(Reuters) – The United States Soccer Federation (USSF) will hold a special meeting on Tuesday to consider repealing a policy requiring national team players to stand during the national anthem.
The USSF told Reuters in an email that a vote could come following Tuesday’s conference call or on Friday at the quarterly executive board meeting.
The USSF passed a rule in 2017 that requires players and team personnel to “stand respectfully during the playing of national anthems at any event in which the Federation is represented”.
The policy was put in place after U.S. women’s national team member Megan Rapinoe took a knee during the playing of the anthem prior to a match against Thailand in 2016.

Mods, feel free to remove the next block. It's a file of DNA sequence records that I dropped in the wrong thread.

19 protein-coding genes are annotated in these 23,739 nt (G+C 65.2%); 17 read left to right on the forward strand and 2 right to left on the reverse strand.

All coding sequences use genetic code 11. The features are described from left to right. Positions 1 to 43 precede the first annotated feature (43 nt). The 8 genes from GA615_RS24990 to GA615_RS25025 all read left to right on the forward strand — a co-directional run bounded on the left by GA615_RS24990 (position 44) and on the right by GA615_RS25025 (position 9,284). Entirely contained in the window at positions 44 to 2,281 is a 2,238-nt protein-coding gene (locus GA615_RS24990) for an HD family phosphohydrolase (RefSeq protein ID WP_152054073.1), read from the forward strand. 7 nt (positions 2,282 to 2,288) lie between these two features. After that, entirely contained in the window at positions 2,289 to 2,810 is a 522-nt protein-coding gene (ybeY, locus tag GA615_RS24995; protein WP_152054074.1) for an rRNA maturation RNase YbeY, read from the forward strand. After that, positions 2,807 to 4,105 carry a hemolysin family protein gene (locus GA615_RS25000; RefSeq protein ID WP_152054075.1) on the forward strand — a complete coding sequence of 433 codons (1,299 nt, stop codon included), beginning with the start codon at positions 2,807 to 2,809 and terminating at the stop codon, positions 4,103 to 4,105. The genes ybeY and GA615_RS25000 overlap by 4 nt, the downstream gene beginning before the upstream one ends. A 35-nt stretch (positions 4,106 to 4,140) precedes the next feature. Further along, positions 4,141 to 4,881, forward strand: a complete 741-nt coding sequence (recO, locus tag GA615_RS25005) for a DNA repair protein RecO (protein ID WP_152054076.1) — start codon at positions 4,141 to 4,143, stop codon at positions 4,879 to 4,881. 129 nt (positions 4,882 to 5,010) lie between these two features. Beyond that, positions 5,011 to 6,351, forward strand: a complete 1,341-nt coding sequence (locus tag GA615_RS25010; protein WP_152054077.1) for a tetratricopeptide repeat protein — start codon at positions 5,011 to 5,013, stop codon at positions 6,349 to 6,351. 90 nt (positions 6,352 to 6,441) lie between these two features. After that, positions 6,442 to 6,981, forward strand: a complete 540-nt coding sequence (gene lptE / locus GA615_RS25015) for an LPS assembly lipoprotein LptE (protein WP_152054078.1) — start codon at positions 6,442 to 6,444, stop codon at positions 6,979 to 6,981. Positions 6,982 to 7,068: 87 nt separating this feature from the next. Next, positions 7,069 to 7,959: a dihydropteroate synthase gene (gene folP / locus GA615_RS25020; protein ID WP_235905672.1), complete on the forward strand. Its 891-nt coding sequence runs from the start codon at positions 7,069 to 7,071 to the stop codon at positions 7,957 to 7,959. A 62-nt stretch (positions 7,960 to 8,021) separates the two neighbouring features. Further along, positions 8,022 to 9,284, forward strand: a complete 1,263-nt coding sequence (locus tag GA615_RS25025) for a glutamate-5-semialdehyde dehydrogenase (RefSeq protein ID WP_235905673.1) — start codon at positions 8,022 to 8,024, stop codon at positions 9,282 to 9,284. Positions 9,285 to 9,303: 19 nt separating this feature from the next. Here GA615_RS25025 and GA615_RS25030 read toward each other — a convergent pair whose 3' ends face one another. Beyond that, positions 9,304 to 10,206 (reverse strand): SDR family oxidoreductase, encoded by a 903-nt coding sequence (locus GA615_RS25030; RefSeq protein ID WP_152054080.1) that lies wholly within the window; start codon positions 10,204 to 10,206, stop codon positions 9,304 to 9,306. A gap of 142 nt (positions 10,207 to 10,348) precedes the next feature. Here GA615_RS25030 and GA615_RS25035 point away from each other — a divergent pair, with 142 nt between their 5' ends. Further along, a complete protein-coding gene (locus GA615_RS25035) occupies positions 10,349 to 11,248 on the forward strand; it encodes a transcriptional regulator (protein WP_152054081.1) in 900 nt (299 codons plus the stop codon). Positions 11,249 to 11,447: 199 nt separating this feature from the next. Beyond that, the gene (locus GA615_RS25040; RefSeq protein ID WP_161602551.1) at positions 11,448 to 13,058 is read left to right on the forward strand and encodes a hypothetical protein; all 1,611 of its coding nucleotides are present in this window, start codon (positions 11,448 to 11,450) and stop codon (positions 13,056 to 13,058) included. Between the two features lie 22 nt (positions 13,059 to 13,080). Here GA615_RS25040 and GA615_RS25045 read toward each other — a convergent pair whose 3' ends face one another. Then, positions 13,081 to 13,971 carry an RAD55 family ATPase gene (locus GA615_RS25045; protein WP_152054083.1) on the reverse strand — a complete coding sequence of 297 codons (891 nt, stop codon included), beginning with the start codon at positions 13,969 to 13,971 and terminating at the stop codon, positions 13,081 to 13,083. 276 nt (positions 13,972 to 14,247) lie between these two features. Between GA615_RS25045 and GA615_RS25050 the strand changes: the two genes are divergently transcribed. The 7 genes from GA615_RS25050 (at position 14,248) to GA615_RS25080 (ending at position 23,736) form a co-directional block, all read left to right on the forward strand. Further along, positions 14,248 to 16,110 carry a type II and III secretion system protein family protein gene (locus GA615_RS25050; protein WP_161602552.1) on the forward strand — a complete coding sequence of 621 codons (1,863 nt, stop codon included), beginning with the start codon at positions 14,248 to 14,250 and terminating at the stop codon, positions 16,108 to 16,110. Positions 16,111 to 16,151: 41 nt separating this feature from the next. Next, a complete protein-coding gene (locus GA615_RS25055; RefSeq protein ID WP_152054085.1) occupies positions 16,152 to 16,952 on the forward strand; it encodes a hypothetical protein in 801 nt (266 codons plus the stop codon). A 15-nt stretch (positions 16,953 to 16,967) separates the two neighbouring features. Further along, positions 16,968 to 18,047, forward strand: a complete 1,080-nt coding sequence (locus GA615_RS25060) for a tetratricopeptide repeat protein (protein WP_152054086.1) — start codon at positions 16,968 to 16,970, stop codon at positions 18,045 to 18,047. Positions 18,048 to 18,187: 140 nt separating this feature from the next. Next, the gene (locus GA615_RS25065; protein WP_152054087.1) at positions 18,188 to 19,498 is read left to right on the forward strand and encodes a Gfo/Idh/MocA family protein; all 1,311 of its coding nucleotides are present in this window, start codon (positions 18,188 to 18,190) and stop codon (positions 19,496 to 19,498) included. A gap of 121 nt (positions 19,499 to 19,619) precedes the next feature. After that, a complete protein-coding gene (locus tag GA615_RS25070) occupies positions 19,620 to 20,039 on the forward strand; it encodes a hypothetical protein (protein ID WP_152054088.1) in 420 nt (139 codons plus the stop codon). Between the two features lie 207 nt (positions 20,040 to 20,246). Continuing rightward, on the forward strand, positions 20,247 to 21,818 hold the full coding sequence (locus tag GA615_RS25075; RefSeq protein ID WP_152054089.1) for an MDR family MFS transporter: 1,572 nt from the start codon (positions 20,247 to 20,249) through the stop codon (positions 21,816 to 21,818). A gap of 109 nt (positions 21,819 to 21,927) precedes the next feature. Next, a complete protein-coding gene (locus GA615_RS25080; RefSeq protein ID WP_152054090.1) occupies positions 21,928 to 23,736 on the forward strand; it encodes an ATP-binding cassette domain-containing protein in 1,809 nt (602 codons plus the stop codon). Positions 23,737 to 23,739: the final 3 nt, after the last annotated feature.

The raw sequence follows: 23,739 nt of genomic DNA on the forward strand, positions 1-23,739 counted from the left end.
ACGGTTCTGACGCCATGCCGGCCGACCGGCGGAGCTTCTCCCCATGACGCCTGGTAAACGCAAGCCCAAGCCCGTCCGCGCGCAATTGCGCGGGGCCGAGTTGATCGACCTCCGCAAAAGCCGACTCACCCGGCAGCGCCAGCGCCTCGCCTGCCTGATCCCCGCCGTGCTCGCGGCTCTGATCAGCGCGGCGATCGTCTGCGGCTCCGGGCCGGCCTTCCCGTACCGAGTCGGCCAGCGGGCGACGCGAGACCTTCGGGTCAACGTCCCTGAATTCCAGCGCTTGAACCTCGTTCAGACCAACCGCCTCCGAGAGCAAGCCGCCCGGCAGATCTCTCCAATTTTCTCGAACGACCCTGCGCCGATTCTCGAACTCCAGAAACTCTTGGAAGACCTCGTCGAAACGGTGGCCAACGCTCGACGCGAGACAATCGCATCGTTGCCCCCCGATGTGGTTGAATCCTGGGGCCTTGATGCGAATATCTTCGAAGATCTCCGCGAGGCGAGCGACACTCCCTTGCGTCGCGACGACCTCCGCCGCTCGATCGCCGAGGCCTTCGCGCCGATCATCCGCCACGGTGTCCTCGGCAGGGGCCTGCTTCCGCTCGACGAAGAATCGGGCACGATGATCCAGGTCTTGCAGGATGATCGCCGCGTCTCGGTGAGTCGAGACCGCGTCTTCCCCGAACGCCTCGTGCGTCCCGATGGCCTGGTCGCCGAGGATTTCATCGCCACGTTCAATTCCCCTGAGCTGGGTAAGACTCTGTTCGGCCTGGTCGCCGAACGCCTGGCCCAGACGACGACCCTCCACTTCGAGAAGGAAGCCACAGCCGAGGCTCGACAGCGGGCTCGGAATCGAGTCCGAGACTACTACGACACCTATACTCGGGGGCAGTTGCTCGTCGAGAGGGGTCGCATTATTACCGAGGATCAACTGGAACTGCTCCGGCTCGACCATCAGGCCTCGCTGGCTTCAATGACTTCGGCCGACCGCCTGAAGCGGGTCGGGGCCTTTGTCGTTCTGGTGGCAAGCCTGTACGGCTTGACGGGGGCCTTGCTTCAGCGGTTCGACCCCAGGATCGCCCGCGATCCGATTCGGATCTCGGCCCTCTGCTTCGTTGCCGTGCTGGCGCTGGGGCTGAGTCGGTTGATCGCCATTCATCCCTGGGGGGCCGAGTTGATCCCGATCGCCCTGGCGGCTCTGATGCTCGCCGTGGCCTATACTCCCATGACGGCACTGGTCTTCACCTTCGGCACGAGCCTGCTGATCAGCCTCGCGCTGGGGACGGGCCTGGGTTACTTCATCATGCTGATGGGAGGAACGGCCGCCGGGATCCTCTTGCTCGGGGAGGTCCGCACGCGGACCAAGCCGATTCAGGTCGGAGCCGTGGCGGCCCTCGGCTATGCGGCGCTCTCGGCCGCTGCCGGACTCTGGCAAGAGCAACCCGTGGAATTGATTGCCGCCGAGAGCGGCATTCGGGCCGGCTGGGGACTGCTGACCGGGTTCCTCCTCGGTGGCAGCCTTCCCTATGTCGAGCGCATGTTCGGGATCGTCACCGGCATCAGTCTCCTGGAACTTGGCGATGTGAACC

Kneeling has become a symbol of the fight against police brutality used by protesters who have flooded the streets of U.S. cities in the wake of the death of black man George Floyd in police custody in Minneapolis last month.
Colin Kaepernick popularised the gesture of kneeling during pre-game renditions of “The Star-Spangled Banner” in 2016 while a member of the NFL’s San Francisco 49ers.
The move by the USSF to reconsider its position comes after NFL commissioner Roger Goodell said last week that the league made a mistake not listening to players and encouraged them to speak out and peacefully protest.
Reporting by Steve Keating in Toronto; Editing by Ken Ferris